Every investor in Innovid Corp. (NYSE:CTV) should be aware of the most powerful shareholder groups. With 36% stake, private equity firms possess the maximum shares in the company. Put another way, the group faces the maximum upside potential (or downside risk).
As a result, private equity firms were the biggest beneficiaries of last week’s 13% gain.
In the chart below, we zoom in on the different ownership groups of Innovid.
What Does The Institutional Ownership Tell Us About Innovid?
Institutions typically measure themselves against a benchmark when reporting to their own investors, so they often become more enthusiastic about a stock once it's included in a major index. We would expect most companies to have some institutions on the register, especially if they are growing.
As you can see, institutional investors have a fair amount of stake in Innovid. This suggests some credibility amongst professional investors. But we can't rely on that fact alone since institutions make bad investments sometimes, just like everyone does. If multiple institutions change their view on a stock at the same time, you could see the share price drop fast. It's therefore worth looking at Innovid's earnings history below. Of course, the future is what really matters.
Innovid is not owned by hedge funds. Looking at our data, we can see that the largest shareholder is Goldman Sachs Group, Investment Banking and Securities Investments with 17% of shares outstanding. Genesis Partners Ltd. is the second largest shareholder owning 16% of common stock, and Sequoia Capital Operations LLC holds about 15% of the company stock. Additionally, the company's CEO Zvika Netter directly holds 4.5% of the total shares outstanding.
Our research also brought to light the fact that roughly 53% of the company is controlled by the top 4 shareholders suggesting that these owners wield significant influence on the business.
Researching institutional ownership is a good way to gauge and filter a stock's expected performance. The same can be achieved by studying analyst sentiments. There are plenty of analysts covering the stock, so it might be worth seeing what they are forecasting, too.
Insider Ownership Of Innovid
The definition of company insiders can be subjective and does vary between jurisdictions. Our data reflects individual insiders, capturing board members at the very least. Management ultimately answers to the board. However, it is not uncommon for managers to be executive board members, especially if they are a founder or the CEO.
Insider ownership is positive when it signals leadership are thinking like the true owners of the company. However, high insider ownership can also give immense power to a small group within the company. This can be negative in some circumstances.
Shareholders would probably be interested to learn that insiders own shares in Innovid Corp.. It has a market capitalization of just US$820m, and insiders have US$71m worth of shares, in their own names. This shows at least some alignment. You can click here to see if those insiders have been buying or selling.
General Public Ownership
The general public, who are usually individual investors, hold a 26% stake in Innovid. While this size of ownership may not be enough to sway a policy decision in their favour, they can still make a collective impact on company policies.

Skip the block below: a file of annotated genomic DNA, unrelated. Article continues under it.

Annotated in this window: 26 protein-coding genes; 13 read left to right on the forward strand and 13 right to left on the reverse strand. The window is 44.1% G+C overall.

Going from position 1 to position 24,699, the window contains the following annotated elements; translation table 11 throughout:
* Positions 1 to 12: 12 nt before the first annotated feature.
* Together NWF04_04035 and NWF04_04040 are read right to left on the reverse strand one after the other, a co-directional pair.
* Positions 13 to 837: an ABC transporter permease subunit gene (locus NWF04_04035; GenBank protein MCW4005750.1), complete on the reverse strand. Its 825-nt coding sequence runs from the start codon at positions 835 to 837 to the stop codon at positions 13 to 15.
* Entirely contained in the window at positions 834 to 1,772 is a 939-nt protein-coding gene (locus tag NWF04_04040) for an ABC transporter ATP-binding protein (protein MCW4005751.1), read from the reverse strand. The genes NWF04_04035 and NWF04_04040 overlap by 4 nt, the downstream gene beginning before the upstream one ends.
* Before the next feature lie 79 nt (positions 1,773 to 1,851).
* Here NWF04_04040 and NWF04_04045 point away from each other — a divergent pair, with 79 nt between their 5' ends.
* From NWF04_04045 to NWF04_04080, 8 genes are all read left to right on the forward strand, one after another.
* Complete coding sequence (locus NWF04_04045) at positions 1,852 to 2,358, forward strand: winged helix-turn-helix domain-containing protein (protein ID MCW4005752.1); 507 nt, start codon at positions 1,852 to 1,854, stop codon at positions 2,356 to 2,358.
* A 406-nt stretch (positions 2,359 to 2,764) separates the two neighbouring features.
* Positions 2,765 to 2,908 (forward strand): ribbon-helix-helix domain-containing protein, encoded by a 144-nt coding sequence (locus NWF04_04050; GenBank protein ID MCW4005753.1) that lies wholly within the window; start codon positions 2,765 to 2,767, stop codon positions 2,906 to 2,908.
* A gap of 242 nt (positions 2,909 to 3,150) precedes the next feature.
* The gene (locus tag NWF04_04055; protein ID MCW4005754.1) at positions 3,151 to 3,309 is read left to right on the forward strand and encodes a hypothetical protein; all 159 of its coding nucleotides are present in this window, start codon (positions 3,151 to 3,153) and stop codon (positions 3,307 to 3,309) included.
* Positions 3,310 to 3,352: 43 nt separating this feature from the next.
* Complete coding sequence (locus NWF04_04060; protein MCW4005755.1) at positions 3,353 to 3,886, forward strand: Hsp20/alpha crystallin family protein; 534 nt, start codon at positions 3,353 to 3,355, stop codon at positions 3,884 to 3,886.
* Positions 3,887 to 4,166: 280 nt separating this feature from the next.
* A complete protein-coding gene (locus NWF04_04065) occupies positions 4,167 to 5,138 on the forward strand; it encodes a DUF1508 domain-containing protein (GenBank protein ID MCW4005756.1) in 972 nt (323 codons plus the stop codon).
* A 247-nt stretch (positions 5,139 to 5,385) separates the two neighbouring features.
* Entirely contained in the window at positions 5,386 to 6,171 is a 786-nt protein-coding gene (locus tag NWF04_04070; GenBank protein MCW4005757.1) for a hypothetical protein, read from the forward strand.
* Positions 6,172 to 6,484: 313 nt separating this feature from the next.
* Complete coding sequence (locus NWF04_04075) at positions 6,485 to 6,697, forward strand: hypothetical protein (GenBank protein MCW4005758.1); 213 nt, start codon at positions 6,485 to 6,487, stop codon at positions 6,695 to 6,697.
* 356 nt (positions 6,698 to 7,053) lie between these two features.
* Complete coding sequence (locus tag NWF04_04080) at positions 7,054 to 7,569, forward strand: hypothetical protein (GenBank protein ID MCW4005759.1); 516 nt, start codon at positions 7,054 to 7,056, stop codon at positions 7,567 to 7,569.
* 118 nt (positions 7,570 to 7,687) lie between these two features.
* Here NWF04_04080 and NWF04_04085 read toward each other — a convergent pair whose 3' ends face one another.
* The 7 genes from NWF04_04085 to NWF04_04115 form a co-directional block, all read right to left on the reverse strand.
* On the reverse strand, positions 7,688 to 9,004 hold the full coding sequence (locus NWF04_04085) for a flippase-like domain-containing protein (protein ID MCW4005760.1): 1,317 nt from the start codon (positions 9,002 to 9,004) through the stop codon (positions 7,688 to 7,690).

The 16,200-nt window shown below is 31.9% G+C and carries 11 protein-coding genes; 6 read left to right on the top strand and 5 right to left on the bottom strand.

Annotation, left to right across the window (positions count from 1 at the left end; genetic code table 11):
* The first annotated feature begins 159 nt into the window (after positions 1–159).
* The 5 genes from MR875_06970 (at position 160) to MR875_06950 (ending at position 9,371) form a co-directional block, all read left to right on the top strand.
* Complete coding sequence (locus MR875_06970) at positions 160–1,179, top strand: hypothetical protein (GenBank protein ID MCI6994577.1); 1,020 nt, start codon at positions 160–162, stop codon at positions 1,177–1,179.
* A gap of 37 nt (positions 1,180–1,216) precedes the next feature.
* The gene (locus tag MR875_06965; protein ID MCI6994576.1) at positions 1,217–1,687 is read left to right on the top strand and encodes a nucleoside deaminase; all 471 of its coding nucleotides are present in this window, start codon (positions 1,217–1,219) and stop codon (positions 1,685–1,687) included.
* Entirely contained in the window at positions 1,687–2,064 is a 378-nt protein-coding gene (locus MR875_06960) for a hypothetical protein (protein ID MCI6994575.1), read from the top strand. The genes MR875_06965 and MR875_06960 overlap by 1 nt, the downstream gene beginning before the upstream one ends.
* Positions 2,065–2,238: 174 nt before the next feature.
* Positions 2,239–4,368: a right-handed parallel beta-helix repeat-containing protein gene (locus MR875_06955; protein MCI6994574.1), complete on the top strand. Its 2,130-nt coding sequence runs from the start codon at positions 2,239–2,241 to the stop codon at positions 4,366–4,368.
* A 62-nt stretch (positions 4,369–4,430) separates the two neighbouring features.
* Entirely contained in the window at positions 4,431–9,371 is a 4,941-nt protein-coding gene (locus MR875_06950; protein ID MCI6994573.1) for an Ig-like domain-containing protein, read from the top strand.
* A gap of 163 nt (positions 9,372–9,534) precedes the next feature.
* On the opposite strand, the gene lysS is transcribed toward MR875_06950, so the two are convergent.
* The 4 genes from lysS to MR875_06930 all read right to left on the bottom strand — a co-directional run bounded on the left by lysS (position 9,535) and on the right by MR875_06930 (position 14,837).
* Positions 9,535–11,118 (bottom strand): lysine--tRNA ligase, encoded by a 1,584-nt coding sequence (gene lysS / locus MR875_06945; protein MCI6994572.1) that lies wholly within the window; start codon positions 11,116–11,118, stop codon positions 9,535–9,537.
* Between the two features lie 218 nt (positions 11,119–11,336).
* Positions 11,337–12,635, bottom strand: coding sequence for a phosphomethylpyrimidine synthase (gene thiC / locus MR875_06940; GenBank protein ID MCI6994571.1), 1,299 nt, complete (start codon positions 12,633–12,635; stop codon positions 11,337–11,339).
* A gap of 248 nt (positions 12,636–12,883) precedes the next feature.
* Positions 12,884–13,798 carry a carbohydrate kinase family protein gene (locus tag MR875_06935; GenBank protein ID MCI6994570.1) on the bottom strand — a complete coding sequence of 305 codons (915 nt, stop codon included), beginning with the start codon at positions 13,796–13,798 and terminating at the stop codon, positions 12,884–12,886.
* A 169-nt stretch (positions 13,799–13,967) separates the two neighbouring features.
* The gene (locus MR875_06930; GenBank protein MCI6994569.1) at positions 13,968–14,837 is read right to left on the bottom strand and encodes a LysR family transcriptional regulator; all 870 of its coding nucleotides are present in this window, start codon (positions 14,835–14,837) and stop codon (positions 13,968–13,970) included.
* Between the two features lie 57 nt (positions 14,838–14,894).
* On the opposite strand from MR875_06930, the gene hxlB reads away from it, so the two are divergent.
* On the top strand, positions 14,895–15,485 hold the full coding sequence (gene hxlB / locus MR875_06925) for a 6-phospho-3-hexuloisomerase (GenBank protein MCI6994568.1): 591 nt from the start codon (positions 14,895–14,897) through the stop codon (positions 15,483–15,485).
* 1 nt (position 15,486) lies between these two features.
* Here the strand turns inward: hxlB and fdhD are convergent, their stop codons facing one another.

Private Equity Ownership
Private equity firms hold a 36% stake in Innovid. This suggests they can be influential in key policy decisions. Some might like this, because private equity are sometimes activists who hold management accountable. But other times, private equity is selling out, having taking the company public.
Private Company Ownership
We can see that Private Companies own 11%, of the shares on issue. Private companies may be related parties. Sometimes insiders have an interest in a public company through a holding in a private company, rather than in their own capacity as an individual. While it's hard to draw any broad stroke conclusions, it is worth noting as an area for further research.
I find it very interesting to look at who exactly owns a company. But to truly gain insight, we need to consider other information, too. Consider risks, for instance. Every company has them, and we've spotted 1 warning sign for Innovid you should know about.
If you are like me, you may want to think about whether this company will grow or shrink. Luckily, you can check this free report showing analyst forecasts for its future.
NB: Figures in this article are calculated using data from the last twelve months, which refer to the 12-month period ending on the last date of the month the financial statement is dated. This may not be consistent with full year annual report figures.
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This article by Simply Wall St is general in nature. We provide commentary based on historical data and analyst forecasts only using an unbiased methodology and our articles are not intended to be financial advice. It does not constitute a recommendation to buy or sell any stock, and does not take account of your objectives, or your financial situation. We aim to bring you long-term focused analysis driven by fundamental data. Note that our analysis may not factor in the latest price-sensitive company announcements or qualitative material. Simply Wall St has no position in any stocks mentioned.